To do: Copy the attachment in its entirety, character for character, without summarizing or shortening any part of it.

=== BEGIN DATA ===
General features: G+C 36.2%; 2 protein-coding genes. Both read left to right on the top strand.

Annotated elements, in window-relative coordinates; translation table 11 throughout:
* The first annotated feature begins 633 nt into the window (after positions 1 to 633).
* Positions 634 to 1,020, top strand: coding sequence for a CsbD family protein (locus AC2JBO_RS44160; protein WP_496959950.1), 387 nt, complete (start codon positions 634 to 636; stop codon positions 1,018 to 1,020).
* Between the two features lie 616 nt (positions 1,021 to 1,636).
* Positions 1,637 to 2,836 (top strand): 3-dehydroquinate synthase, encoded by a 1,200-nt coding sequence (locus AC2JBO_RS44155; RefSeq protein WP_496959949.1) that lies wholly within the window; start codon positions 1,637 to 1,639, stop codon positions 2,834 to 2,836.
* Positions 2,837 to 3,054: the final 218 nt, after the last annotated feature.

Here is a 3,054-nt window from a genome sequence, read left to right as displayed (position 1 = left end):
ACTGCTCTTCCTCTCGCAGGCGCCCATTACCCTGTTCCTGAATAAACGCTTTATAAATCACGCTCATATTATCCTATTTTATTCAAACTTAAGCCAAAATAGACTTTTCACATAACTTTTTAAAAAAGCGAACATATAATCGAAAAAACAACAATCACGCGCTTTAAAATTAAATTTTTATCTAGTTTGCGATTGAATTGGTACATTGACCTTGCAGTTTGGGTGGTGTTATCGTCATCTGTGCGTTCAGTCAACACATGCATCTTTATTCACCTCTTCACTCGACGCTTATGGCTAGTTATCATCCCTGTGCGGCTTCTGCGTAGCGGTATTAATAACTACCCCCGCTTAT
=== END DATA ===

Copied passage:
General features: G+C 36.2%; 2 protein-coding genes. Both read left to right on the top strand.

Annotated elements, in window-relative coordinates; translation table 11 throughout:
* The first annotated feature begins 633 nt into the window (after positions 1 to 633).
* Positions 634 to 1,020, top strand: coding sequence for a CsbD family protein (locus AC2JBO_RS44160; protein WP_496959950.1), 387 nt, complete (start codon positions 634 to 636; stop codon positions 1,018 to 1,020).
* Between the two features lie 616 nt (positions 1,021 to 1,636).
* Positions 1,637 to 2,836 (top strand): 3-dehydroquinate synthase, encoded by a 1,200-nt coding sequence (locus AC2JBO_RS44155; RefSeq protein WP_496959949.1) that lies wholly within the window; start codon positions 1,637 to 1,639, stop codon positions 2,834 to 2,836.
* Positions 2,837 to 3,054: the final 218 nt, after the last annotated feature.

Here is a 3,054-nt window from a genome sequence, read left to right as displayed (position 1 = left end):
ACTGCTCTTCCTCTCGCAGGCGCCCATTACCCTGTTCCTGAATAAACGCTTTATAAATCACGCTCATATTATCCTATTTTATTCAAACTTAAGCCAAAATAGACTTTTCACATAACTTTTTAAAAAAGCGAACATATAATCGAAAAAACAACAATCACGCGCTTTAAAATTAAATTTTTATCTAGTTTGCGATTGAATTGGTACATTGACCTTGCAGTTTGGGTGGTGTTATCGTCATCTGTGCGTTCAGTCAACACATGCATCTTTATTCACCTCTTCACTCGACGCTTATGGCTAGTTATCATCCCTGTGCGGCTTCTGCGTAGCGGTATTAATAACTACCCCCGCTTAT